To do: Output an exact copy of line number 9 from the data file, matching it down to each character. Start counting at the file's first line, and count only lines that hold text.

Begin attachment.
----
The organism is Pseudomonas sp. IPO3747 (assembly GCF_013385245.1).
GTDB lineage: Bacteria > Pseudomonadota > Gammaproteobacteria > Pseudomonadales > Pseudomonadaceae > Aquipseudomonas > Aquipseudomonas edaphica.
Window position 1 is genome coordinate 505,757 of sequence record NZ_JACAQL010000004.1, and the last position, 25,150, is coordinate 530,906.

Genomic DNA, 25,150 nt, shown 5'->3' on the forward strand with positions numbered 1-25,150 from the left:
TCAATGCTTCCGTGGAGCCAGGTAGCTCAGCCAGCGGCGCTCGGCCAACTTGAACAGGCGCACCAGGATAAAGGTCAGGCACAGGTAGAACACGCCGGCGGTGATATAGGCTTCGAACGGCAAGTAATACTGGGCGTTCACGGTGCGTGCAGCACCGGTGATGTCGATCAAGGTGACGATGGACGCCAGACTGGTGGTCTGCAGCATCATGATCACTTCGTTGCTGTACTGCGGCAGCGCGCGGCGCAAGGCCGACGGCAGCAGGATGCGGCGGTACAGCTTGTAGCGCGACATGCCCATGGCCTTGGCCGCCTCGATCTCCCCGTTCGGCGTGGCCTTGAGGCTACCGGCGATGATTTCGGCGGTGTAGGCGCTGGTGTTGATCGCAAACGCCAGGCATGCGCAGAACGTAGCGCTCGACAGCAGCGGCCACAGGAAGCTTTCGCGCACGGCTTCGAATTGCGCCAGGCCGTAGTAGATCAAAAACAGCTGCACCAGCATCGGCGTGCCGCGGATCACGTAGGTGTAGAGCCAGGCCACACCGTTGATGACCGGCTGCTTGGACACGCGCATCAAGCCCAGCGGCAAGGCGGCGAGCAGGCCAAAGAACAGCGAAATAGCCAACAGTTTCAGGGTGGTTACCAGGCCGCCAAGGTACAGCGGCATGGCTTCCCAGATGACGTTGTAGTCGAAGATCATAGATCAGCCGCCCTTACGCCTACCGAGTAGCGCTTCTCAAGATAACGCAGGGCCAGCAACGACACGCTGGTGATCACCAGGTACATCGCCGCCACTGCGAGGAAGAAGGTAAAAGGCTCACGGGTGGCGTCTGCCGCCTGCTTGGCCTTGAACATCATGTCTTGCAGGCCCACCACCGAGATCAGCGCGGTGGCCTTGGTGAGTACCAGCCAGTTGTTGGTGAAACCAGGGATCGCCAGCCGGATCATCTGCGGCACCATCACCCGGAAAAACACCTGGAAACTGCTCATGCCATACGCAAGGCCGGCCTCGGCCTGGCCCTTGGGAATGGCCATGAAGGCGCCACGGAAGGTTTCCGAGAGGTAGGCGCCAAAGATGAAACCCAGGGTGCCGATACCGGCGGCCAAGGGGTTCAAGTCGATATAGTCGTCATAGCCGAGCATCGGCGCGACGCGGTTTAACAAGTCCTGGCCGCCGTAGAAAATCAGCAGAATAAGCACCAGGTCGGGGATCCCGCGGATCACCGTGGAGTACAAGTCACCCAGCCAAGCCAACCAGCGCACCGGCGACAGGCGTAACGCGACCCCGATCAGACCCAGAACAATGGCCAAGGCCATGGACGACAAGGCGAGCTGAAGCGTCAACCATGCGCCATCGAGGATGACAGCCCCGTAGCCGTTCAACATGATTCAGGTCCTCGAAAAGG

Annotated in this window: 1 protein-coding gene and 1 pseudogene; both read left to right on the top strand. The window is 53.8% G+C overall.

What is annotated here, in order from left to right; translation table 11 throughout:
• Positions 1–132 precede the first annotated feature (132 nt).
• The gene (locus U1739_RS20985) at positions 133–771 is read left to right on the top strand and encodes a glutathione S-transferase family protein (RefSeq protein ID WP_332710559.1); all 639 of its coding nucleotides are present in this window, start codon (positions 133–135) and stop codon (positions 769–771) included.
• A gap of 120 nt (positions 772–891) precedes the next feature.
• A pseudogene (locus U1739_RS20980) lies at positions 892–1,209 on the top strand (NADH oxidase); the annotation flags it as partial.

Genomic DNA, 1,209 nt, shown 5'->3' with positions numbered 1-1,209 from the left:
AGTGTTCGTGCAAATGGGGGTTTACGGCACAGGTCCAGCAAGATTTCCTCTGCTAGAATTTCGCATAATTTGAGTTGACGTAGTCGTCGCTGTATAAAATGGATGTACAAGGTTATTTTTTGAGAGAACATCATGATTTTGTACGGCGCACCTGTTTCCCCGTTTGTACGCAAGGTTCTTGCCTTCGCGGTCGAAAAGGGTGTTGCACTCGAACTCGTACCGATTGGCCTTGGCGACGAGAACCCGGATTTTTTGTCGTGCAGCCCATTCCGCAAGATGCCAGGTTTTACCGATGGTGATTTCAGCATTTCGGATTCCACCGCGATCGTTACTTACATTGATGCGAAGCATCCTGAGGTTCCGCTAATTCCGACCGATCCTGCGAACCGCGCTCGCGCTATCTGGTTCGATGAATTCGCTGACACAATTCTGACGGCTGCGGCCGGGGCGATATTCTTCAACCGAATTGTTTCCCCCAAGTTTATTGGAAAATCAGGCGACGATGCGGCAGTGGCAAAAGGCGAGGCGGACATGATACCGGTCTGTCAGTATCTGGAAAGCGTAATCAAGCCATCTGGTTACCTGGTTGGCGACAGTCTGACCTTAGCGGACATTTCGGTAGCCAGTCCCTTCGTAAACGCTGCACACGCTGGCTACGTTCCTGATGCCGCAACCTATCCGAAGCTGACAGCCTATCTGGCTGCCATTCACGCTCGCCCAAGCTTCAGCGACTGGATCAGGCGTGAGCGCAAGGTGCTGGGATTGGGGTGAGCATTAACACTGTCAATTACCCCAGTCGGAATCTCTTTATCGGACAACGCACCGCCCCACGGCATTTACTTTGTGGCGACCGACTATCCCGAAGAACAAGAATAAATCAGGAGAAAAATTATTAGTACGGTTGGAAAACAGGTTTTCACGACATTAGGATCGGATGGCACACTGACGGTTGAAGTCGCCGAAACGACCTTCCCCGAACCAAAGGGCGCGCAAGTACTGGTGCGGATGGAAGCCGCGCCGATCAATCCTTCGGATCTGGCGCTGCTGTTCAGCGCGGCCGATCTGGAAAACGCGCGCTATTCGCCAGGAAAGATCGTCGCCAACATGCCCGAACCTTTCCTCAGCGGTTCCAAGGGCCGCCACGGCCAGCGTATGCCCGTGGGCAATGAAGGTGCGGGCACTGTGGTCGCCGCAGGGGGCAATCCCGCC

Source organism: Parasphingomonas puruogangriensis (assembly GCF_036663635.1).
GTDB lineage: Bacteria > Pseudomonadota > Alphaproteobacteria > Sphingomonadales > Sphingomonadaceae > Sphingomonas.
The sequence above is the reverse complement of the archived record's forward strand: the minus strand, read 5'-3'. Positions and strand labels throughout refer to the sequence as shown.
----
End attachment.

• The gene (locus U1739_RS20985) at positions 133–771 is read left to right on the top strand and encodes a glutathione S-transferase family protein (RefSeq protein ID WP_332710559.1); all 639 of its coding nucleotides are present in this window, start codon (positions 133–135) and stop codon (positions 769–771) included.